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31-05-2021 | Uitgave 11/2021

Research on Child and Adolescent Psychopathology 11/2021

Nonsuicidal Self-injury, Suicide Planning, and Suicide Attempts Among High-risk Adolescents Prior to Psychiatric Hospitalization

Tijdschrift:
Research on Child and Adolescent Psychopathology > Uitgave 11/2021
Auteurs:
Christina M. Sellers, Antonia Díaz-Valdés, Andrew C. Porter, Catherine R. Glenn, Adam Bryant Miller, Adeline Wyman Battalen, Kimberly H. McManama O’Brien
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Abstract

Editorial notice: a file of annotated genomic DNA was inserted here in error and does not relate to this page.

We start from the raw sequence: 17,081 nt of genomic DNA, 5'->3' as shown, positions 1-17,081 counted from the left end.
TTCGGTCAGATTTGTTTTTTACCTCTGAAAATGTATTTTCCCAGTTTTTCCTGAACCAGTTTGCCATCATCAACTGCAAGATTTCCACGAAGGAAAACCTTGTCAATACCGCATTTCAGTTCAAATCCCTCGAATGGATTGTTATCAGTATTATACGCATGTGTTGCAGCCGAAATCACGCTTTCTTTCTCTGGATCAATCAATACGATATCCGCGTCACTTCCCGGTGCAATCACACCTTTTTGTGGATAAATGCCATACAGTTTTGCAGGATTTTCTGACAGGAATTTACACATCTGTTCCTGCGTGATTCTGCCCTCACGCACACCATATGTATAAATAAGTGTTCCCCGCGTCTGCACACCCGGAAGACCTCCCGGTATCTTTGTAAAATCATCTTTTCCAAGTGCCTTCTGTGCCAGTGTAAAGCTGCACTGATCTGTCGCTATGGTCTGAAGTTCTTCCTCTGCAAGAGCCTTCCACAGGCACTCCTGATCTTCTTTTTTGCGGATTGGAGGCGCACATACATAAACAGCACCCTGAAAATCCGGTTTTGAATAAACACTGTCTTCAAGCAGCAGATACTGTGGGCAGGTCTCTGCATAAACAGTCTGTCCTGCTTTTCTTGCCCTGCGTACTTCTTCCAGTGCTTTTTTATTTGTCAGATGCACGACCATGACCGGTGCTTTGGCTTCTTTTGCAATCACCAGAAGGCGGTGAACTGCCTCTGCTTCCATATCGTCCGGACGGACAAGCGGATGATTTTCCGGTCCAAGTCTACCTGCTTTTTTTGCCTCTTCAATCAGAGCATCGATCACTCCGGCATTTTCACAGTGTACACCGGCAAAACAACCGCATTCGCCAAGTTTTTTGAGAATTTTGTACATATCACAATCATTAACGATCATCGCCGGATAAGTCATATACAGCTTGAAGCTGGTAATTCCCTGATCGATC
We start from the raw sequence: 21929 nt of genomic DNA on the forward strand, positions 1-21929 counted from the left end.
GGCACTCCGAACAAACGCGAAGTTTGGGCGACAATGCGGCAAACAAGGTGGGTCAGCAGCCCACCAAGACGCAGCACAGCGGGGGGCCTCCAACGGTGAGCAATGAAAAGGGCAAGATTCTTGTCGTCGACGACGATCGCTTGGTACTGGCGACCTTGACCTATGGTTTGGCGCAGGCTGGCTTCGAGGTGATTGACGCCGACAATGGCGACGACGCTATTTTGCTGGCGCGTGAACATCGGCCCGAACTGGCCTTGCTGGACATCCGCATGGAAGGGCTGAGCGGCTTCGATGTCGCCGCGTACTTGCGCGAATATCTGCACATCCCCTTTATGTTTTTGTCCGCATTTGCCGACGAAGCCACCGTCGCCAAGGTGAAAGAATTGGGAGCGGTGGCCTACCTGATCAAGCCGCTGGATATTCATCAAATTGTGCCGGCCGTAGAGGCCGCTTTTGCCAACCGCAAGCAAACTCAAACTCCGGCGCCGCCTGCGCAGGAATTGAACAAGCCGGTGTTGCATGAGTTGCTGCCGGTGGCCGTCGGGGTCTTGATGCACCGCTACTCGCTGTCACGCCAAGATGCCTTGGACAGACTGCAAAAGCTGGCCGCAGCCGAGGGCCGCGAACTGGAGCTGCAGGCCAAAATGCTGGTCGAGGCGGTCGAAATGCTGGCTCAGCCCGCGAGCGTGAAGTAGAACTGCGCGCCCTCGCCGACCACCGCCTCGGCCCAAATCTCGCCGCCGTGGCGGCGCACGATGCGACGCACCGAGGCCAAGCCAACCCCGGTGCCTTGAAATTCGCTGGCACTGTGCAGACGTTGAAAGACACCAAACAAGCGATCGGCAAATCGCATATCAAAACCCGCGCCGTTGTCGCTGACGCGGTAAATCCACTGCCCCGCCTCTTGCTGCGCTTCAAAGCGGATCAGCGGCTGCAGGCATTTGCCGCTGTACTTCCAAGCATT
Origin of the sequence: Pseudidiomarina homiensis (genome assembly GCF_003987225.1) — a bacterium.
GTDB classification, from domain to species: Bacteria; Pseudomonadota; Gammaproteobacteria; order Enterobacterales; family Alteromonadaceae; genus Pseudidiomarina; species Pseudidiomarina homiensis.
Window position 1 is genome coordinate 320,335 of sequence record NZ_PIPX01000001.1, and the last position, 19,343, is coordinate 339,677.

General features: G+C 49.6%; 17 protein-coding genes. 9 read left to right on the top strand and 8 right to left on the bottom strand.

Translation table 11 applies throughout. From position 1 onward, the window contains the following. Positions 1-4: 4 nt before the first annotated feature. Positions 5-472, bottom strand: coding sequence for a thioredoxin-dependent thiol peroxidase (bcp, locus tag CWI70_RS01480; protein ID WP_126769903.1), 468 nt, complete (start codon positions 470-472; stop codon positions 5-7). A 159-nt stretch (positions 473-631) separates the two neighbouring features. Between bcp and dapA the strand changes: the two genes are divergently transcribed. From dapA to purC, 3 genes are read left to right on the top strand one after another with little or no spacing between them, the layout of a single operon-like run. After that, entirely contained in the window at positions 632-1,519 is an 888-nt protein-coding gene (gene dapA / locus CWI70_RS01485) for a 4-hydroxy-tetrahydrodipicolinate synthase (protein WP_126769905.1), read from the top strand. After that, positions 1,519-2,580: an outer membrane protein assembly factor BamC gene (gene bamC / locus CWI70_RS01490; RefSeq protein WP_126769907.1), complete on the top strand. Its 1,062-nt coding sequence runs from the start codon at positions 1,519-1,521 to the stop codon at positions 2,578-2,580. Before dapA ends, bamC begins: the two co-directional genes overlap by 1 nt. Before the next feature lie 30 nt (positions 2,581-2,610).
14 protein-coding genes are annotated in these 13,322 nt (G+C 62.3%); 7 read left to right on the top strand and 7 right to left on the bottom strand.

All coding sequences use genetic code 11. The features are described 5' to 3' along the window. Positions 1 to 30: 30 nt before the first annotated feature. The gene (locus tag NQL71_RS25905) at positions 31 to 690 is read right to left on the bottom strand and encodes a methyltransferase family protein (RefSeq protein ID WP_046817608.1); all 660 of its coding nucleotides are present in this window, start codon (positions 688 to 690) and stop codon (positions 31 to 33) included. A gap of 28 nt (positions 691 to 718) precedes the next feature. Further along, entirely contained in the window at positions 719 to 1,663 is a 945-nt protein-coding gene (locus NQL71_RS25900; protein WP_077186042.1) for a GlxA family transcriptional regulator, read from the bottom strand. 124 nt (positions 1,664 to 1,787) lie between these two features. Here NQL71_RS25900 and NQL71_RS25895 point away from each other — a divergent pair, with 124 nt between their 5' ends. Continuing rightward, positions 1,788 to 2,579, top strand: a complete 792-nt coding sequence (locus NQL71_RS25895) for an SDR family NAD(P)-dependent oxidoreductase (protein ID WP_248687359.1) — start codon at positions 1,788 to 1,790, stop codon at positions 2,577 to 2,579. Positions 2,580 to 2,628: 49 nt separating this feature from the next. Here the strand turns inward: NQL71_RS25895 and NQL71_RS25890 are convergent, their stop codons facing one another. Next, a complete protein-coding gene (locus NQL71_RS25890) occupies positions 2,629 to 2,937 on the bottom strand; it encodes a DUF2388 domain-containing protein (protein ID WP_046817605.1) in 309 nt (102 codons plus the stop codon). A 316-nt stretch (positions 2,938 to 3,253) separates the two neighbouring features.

The purpose of this study was to understand the trajectories of nonsuicidal self-injury (NSSI) and suicide plans (SP) in the 90 days prior to inpatient hospitalization, understand the role of NSSI and SP in predicting suicide attempts (SA) on a given day, and to test the interaction between NSSI and SP in predicting same-day SA. Participants included 69 adolescents (77% female, 65% white, 77% Non-Hispanic/Latinx, Mage = 15.77 SDage = 1.00) from an inpatient psychiatric unit. Past 90 day NSSI, SP, and SA were measured using the Columbia Suicide Severity Rating Scale and Timeline Follow Back. First, mixed effect models were conducted to assess trajectories of NSSI and SP leading up to inpatient hospitalization. The odds of NSSI remained relatively stable prior to hospitalization (OR = 1.01, 95% CI [1.00,1.02]). The odds of SP increased in the 90 days prior to hospitalization (OR = 1.04, 95% CI [1.02,1.05]) with each day associated with a 4% increase in the odds of making a SP. Second, random effect models were conducted to predict the odds of same-day SA from NSSI and SP. When adolescents endorsed either NSSI (OR = 2.99, p < .001) or a SP (OR = 77.13, p < .001) there was elevated odds of same-day SA. However, the presence of both NSSI and SP on a given day did not increase risk of SA on that same day. For this high-risk clinical sample of suicidal adolescents who drink alcohol, odds of SP increased in the days leading up to psychiatric hospitalization, but NSSI remained stable. On days when adolescents reported NSSI or SP, they had an increased odds of same-day SA. These results underscore the importance of frequent monitoring of NSSI and SP among high-risk adolescents who drink alcohol to prevent suicide attempts.

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